African American History


The first Africans arrived in Boston in February of 1638, eight years after the city was founded. They were brought by their enslavers, purchased in Providence Isle, a Puritan colony off the coast of Central America. By the early 18th century there were more than 400 enslaved African Americans in Boston and the beginnings of a free black community in the North End. During the 19th and 20th centuries, Boston’s free African American community led the nation in the movement to end slavery and to achieve equal rights. These patriots, including William C. Nell, William Monroe Trotter, David Walker and Josephine St. Pierre Ruffin established businesses, founded newspapers, and inspired generations. You can take part in their remarkable stories by visiting Boston’s Black Heritage Trail®, as well as these sites in the Boston Literary District.

1
The Colored American Magazine
5 Park Square

(Address no longer exists but would be just where the The Trolley Shop and Leather World are situated.) First monthly publication targeting an exclusively African American readership.

2
Newspaper Row
328 Washington Street

Once had the offices of the Boston Globe, the Boston Herald, the Boston Advertiser, the Boston Post, the Boston Journal, the Boston Traveler, and the Associated Press. Look for the plaque at 1 Devonshire Place between 266 Washington Street and Devonshire Street.

3
Old South Meeting House
310 Washington Street

Members of Old South’s congregation included Samuel Adams and the young Benjamin Franklin and his family. Phillis Wheatley joined the church in 1771. Although she was an African-born slave, she became one of the best-known poets in pre-nineteenth century America.

4
Maria Stewart and David Walker
81 Joy Street

Stewart was a black abolitionist whose speeches were the first publicly delivered talks by an American woman on politics and women’s rights. Walker, in 1829, published “Appeal to the Colored Citizens of the World,” which decried slavery and racial hatred.

7
Susan Paul Residence
36 West Cedar Street

Paul (1809–1841) was an African-American abolitionist, a primary school teacher and member of the Boston Female Anti-Slavery Society. In 1835 year she wrote the first biography of an African American published in the United States: Memoir of James Jackson.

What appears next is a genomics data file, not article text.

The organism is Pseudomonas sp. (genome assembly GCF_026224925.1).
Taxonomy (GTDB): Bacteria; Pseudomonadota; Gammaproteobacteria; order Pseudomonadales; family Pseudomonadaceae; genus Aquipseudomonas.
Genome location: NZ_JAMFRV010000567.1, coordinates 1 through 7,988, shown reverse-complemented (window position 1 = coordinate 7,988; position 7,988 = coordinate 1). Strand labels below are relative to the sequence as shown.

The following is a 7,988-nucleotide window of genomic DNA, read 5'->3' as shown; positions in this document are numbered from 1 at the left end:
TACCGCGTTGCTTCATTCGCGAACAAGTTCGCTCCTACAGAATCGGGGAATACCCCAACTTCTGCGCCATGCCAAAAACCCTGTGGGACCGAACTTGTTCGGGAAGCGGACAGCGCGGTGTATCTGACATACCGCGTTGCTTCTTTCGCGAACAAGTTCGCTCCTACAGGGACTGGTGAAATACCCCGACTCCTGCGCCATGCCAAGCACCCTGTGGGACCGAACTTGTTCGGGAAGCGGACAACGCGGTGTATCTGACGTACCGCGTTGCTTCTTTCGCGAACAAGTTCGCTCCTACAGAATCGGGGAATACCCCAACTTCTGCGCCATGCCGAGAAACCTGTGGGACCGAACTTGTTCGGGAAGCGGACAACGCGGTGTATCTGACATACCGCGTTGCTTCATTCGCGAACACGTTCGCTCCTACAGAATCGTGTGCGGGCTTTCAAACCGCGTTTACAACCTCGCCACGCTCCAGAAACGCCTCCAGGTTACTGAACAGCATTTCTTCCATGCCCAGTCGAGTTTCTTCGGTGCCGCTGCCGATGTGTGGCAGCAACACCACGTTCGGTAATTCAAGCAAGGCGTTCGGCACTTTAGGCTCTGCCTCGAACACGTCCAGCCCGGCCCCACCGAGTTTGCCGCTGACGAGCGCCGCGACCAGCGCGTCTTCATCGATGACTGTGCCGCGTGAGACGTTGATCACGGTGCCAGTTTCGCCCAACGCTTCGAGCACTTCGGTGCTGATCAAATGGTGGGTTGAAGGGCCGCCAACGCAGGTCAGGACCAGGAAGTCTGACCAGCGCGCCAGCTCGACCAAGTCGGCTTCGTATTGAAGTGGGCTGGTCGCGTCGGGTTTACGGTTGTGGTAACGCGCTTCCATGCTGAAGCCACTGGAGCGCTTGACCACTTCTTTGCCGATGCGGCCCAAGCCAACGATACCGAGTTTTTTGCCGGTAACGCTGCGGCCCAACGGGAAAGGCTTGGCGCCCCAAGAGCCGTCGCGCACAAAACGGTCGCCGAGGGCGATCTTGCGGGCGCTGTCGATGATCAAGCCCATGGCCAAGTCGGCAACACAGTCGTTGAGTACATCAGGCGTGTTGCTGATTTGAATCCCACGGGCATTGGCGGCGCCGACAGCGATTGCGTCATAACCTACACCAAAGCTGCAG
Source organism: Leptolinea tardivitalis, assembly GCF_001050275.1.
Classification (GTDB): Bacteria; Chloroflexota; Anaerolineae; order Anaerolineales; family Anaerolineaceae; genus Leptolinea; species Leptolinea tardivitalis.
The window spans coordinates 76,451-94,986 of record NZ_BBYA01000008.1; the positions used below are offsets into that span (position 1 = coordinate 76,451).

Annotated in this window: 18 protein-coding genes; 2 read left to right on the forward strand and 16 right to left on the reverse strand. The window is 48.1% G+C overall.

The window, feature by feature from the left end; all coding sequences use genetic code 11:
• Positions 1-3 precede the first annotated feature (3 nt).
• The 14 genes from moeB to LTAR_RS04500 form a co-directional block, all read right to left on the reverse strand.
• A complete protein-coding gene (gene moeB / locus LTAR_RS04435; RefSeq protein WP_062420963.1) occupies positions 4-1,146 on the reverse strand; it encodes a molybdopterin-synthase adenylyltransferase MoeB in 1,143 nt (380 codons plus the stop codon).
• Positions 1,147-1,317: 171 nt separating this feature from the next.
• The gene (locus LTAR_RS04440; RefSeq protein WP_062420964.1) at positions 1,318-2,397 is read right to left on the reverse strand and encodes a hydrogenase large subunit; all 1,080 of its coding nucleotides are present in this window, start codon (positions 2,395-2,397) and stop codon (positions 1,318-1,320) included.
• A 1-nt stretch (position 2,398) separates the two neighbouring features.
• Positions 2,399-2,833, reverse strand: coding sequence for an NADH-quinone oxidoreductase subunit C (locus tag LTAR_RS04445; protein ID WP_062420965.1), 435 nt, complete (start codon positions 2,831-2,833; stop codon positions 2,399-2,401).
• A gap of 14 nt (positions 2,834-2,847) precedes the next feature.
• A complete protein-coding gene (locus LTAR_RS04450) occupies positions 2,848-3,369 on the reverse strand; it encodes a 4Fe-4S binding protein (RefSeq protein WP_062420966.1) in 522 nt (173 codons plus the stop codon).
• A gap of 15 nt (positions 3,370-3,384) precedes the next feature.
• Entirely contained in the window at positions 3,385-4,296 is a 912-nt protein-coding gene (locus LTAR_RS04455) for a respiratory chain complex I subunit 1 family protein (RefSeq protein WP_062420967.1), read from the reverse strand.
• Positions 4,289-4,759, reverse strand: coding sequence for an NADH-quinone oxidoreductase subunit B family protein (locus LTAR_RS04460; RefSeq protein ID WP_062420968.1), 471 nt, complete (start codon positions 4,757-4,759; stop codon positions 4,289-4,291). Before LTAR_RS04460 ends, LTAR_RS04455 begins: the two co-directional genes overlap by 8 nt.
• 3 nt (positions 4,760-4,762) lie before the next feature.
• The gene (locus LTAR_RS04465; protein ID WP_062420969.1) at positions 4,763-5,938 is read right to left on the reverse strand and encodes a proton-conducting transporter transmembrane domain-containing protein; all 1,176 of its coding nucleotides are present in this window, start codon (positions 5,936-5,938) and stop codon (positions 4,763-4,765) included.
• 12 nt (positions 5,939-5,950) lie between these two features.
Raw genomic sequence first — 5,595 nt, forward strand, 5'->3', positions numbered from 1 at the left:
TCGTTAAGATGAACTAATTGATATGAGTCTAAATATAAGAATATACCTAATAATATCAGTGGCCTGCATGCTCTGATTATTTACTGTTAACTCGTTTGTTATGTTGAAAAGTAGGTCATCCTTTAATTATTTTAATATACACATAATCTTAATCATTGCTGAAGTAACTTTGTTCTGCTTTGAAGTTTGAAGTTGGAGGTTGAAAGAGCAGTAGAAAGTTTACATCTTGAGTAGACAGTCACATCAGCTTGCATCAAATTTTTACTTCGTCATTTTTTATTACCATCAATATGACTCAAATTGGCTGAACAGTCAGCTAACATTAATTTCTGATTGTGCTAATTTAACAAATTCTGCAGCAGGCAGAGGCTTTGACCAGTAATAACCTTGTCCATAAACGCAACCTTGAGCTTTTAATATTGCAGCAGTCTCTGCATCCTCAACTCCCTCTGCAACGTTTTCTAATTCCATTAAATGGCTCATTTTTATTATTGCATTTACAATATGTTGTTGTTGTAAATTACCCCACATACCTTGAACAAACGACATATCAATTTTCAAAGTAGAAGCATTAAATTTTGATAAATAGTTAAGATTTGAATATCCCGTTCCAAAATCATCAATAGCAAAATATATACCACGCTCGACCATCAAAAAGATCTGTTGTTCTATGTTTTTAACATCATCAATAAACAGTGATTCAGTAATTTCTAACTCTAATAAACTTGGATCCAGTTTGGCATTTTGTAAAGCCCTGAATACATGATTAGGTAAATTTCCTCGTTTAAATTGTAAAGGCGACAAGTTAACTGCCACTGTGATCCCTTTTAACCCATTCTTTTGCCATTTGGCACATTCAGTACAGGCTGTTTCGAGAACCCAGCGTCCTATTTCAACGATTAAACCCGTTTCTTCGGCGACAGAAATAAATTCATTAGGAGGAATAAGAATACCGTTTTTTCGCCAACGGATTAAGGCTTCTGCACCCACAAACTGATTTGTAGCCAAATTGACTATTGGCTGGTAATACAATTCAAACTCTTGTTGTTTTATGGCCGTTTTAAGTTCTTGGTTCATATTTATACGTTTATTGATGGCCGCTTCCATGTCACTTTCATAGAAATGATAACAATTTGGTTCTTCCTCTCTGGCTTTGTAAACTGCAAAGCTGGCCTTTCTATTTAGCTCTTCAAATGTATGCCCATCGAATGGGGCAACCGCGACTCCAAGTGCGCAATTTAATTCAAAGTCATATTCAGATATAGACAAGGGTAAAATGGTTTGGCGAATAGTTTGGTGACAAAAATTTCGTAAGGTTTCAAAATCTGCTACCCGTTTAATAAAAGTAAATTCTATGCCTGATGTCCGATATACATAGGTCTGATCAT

8
The Atlantic Monthly Offices
8 Arlington Street

Created as a literary and cultural commentary magazine in 1857, The Atlantic Monthly resided at this address until it moved to Washington DC in 2006. The periodical was named Magazine of the Year by the American Society of Magazine Editors in 2016.

Additional points of interest in greater Boston:

William Stanley Braithwaite (1878 – 1962): Braithwaite was born in Boston and was an African-American literary critic for the Boston Transcript.  He lived on Phillips Street in Boston’s Beacon Hill, but the address is unknown and the family appears to have lived there only briefly before they moved to Newport, RI.  

Eugene Gordon (1891 – 1972): Gordon was born in Florida and moved to Boston during the 1910s.  He fought in World War One and became a writer for the Boston Post in 1919.  In 1928, he founded The Saturday Evening Quill, a magazine of New Negro poetry, short stories, and articles by African-American writers in greater Boston, including Dorothy West and Helene Johnson, cousins who eventually joined the younger generation of Harlem Renaissance writers.  The Quill was not published in Boston but in Cambridge.

Helene Johnson / Dorothy West: The women were cousins who grew up in Boston and became famous writers during the Harlem Renaissance.  At her death in 1998, West was the last surviving writer of that Era, whose short stories were republished while she was living at her family home on Martha’s Vineyard.  West and her cousins lived at 478 Brookline Avenue in Brookline.

Maude Cuney Hare: Maude Cuney Hare (1874 – 1936): Hare’s Negro Musicians and Their Music (1936) is a considered a foundational text of African-American musicology.  Hare graduated from the New England Conservatory of Music in the 1890s. She lived most of her life in Boston. Her house is located at 43 Sheridan Street in Roxbury.

Pauline Hopkins (1859 – 1930): Hopkins was the most prolific African American woman writer of her era, and she published the Colored American in Boston from 1900 to 1904.  Since the Colored American’s publishing office is located on the Literary Trail already, and since Hopkins lived in Cambridge, not Boston proper, she is included in the write-up for the Colored American Magazine.

Elijah W. Smith / William Wells Brown: Smith was a famous poet and cornetist, but he did not live in Boston; he lived in Cambridge and in Chelsea.  Brown is included in the write-up for William C. Nell’s house on Smith Court since Brown lived with Nell during the 1870s before he moved to Chelsea.